The Lodge - High-end Installation
Location: Portland, Oregon
- The contractor used Elite SW
- Designed for 900FPS.
- 2000 CFM (not 2250, given horz. application, 100k BTU, C-box)
- 3 main trunks - 16", 12", 12"
- each 12" feeds 9"+8"+8", all 6x14 regs
- the 16" feeds a bunch of ducts - 6", 4", 2x10", 9", 8", then tapers to 12" for 2x9"
- 3 returns - all 14x20, all 14", two branch from 16"
- auto-airflow sizing says 66%, 39%, 38%...my calcs suggest 100% (if dampers fully open on 2x10" - they are about 70% now), 38%, 38% for zones 1,2,3 respectively using .1 friction loss.
- Manual-J + Manual-S: Massive wall of South facing windows (double-pane only) with cathedral ceilings with 4 large skylights, 16' tall ceilings. Called for a 5-ton system.
Both S/W packages suggest 4.5-5 tons...Interestingly, double vs. triple pane windows accounted for 1.5 tons of that.
- Must be "horrible horizontal".
- Unit in attic - I know that sucks, but it is what it is.
- Must go up through 21.5" opening; removal of attic stairs necessary
- American Standard Platinum S9V2 100k BTU, 5 ton
- American Standard Platinum XV19 low-profile heat-pump WITH COATED COILS (special order)
- 3 zone configuration - static in both discharge+return, temp is discharge today, adding return temp sensor soon.
- Adding air connections for Testo 510 static monitoring
- IQ Air Perfect 16
- All new ducting - all 26ga round, trunk design, mastic every joint, pano everything, etc.
- 3-5' flex used to minimize noise at boot connections - master return was about 10' of flex, given proximity to equipment.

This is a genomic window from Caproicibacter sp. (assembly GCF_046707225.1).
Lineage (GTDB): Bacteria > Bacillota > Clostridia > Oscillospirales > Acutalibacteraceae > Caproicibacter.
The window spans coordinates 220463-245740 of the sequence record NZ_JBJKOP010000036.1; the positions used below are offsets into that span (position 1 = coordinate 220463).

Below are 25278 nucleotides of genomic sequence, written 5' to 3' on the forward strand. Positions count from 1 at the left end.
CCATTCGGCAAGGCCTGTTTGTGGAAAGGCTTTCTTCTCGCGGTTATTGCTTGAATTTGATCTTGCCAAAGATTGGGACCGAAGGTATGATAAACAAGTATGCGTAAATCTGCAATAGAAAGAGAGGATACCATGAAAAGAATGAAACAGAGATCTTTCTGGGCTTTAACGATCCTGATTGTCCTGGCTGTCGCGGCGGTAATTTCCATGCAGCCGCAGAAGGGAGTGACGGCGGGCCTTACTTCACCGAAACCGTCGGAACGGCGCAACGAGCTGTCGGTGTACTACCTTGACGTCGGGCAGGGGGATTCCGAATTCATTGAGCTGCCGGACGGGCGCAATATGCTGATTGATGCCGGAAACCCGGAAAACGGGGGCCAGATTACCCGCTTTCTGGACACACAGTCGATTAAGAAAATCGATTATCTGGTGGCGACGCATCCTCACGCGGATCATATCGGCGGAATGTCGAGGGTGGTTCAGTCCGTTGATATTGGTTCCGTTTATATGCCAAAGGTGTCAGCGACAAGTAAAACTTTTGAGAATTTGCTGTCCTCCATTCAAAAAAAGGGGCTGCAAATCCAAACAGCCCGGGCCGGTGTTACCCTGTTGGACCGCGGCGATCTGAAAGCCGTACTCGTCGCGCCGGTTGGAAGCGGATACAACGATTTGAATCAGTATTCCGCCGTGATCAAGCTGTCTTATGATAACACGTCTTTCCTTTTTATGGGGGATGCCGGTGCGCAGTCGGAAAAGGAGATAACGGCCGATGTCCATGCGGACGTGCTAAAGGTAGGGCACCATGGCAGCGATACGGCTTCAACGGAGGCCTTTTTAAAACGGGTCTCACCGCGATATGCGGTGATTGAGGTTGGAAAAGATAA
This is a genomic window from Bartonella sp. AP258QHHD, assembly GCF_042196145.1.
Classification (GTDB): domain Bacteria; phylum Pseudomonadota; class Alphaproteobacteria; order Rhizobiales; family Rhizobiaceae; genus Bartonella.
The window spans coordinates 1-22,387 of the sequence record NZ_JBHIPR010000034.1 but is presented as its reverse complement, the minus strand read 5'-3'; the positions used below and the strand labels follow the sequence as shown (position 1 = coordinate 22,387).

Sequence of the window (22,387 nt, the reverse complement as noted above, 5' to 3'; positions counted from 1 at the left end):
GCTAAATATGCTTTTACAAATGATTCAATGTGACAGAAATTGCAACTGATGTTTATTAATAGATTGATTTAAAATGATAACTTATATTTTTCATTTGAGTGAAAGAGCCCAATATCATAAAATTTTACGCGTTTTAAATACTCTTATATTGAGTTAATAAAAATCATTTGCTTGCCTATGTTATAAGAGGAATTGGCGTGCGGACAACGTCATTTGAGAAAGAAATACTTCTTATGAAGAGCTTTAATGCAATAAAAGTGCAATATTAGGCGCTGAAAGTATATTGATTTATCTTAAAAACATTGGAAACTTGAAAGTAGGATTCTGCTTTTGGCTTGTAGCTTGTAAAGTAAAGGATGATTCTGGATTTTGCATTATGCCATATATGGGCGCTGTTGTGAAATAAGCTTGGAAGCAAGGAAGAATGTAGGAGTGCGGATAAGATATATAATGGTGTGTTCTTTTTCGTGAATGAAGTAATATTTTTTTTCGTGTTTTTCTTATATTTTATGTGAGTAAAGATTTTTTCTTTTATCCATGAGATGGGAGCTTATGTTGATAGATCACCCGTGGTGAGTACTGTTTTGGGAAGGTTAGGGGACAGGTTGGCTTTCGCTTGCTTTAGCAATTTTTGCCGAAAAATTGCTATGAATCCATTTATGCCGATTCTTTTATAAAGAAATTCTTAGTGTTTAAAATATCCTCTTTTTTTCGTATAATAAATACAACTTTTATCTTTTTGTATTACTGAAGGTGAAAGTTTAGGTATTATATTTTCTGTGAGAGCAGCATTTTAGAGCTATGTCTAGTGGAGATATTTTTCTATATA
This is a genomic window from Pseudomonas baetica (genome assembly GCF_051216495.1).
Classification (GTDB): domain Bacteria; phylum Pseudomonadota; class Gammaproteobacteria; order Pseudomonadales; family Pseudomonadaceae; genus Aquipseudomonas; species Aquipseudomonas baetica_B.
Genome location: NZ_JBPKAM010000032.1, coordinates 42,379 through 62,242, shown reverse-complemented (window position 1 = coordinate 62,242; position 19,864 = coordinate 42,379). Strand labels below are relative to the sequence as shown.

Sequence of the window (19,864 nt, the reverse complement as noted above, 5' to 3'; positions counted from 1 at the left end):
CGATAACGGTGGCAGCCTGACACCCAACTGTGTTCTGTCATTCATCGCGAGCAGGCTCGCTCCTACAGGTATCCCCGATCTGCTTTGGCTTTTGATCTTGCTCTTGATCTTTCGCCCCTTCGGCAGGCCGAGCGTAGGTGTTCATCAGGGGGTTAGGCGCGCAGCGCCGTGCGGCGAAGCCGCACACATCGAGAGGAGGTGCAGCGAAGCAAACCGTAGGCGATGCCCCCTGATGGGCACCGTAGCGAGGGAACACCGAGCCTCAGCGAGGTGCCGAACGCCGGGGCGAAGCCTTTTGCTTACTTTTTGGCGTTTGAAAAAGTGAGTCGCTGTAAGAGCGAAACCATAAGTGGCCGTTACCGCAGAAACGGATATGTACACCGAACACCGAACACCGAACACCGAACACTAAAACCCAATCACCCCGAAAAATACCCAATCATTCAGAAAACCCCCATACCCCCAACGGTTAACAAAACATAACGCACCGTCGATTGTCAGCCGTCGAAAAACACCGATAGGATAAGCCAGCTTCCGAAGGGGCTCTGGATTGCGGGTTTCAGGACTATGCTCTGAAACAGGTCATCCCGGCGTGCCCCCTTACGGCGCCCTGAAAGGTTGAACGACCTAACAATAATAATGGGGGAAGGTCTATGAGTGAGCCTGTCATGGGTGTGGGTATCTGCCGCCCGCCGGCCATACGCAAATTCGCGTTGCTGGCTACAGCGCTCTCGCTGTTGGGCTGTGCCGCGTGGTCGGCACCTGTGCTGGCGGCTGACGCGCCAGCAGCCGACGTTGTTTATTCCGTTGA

- ~200' of ducting used for large home, 3 new supply registers added, 1 new return added (total 3)
- Metal duct hangers
- Ducting insulation - "big bubble" reflectix w/spacers for R-8 (I hate fiberglass), taped with foil tape
- Initially specified quick-sling hangers, but they are no longer in production. Used lots of Gripple 02s instead
- Stainless steel custom pan with separate condensate run
- Custom plenums to IQAir, return, supply for each of the 3 zones, various connections
- Clearvue P-trap
- Airmfg complete system
- Surge protected condenser shutoff switch
- Insulated (both liquid/suction), single-run lineset
- All new shoemaker registers - 600s for returns, 903s, 945s
- 1050 control, 2x 1040s (new), zone controller, relay controller
- Concentric vent through my cement tile roof (done by specialty roofing company)
- Gas shutoff
- EQ flex for gas
- overflow for condensate (but not currently using the secondary overflow for the coil)
- Internal gravity drained to dirty water drain (laundry discharge)
- Lineset, electrical, drainage, etc. compensating for walkways in attic
- Work areas around equipment, had to remove attic stairs for much of the work
- 4 guys for 8.5 days
- Took quite a bit of time...the ductwork was extensive. It was pretty relaxed for the first week, then became a bit frantic
- I think it is an outstanding job. What do you think?
- I do have some nitpicks that I can elaborate on later.
1. Design conditions were std. Elite SW for PDX.
Latitude: 45 degrees
Altitude factor: .970
Winter outdoor dry bulb: 24
Winter outdoor wet bulb: 22.35
Winter outdoor rel hum: n/a
Winter indoor rel hum: 30%
Winter indoor dry bulb 70
Winter grain diff: 18.5
Summer outdoor dry bulb: 88
Summer outdoor wet bulb: 69
Summer outdoor rel hum: 39%
Summer indoor rel hum: 50%
Summer indoor dry bulb 70
Summer grain diff: 23
2. It does get below freezing here in PDX - in fact, right now it is 34 degrees outside, and 45 degrees (I monitor with Netatmo) in my attic. It usually takes some sustained time below freezing (we should see that Tues and Wed) to get the attic below 32.
a. Does this imply that the venting duct should be insulated?
b. Also, I noticed they didn't install heat tape - but had it as part of the supplies - should they have put that on the condensate lines?
3. They had to notch the top of the pan to get slope on the condensate lines - the drain is at the bottom, and there is some distance from the top of the drain hole to the bottom of the notch - it is a 3" tall pan - all stainless steel - notch is 1/2" or 2.5" up from the bottom, the line is a 3/4" line at the bottom of the pan, so there is ~1.75" of gap from the top of the pan drain condensate to the bottom of the notch.